There is a possible scenario in which, following successive DMA violations within 8 years, the EU forces the breakup of Meta under the principle of maintaining free competition and the proper functioning of the single market. Specifically, the DMA gives the EC the power to “force remedial action through the divestiture of (parts of) a business” as outlined under Article 11(8) of the Act. It is possible that if Meta, which has struggled to meet the requirements of existing laws and has undermined consumer rights, was unable to meet the standards of the DMA because of repeated violations, then the EU could force divestitures to bring Meta into compliance. 

Indeed, competition proceedings against Meta are already underway: the EC notified Meta of suspected violations of Article 102 of the TFEU, accusing the company of boosting its Facebook Marketplace classified advertising service by linking it directly with Facebook and using data collected from competitors who advertise on Facebook and Instagram to favor its own services. These actions, if proven, would fall under the umbrella of self-preferencing, whereby companies act in ways designed to benefit their own product at the expense of competitors. Because of Meta’s dominance in the social media and digital advertising market, such self-preferencing (which though not illegal in and of itself) may violate Article 102’s ban on the abuse of a dominant market position. The outcome of the case is still unclear, and the investigation is likely to take years to fully conclude. Nevertheless, non-compliance with the DMA is likely to be considered within the broader picture of Meta’s violations of existing competition law.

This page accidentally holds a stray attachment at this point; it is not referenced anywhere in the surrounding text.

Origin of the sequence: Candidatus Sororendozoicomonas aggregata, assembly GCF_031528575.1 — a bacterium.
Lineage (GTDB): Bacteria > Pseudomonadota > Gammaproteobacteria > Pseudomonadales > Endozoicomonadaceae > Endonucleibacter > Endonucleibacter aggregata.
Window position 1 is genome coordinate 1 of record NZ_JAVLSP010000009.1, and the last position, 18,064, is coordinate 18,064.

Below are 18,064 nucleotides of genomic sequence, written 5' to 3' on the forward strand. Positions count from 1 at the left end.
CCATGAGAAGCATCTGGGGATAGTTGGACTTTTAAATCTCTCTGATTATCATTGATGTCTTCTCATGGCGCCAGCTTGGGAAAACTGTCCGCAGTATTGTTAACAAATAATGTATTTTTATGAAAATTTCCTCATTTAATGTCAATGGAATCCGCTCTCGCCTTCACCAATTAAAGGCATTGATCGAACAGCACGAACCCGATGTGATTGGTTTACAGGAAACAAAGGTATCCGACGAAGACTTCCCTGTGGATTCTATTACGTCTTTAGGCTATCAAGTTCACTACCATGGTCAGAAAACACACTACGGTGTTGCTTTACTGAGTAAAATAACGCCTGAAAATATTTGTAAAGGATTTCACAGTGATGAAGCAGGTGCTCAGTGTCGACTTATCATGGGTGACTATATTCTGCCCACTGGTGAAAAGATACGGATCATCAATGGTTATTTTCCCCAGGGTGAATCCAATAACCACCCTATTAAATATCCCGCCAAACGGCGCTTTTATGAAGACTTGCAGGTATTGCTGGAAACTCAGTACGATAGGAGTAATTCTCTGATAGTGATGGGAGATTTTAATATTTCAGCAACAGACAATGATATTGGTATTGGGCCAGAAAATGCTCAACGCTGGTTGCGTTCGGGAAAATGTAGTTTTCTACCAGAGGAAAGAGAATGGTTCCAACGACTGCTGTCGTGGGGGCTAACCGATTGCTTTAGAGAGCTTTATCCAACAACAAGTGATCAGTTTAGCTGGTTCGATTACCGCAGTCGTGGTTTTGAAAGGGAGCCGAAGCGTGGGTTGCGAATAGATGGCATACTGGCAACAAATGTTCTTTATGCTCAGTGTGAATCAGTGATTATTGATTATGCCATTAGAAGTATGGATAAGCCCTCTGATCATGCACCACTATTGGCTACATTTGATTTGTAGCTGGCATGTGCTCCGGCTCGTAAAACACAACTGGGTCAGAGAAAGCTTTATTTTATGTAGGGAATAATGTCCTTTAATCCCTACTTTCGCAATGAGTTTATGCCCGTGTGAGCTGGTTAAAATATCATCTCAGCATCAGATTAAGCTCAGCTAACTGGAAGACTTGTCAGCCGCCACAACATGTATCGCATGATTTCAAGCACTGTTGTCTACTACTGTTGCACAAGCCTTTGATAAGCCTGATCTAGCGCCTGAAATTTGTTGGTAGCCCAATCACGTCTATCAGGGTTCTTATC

It should be noted that, although technically possible, a breakup would be “a last resort”, according to Margrethe Vestager, the EU’s Competition Commissioner. In any case, a potential breakup would be years away, since the DMA enters into full force no earlier than mid-2024 and given the length of time it takes to investigate, appeal, and adjudicate such cases. Ultimately, however, the EU appears to have both the legislative tools and the capacity to pursue a breakup of Meta, if it so wished and if there was sufficient evidence to do so. 

An American Antitrust Revival Faces Off Against Meta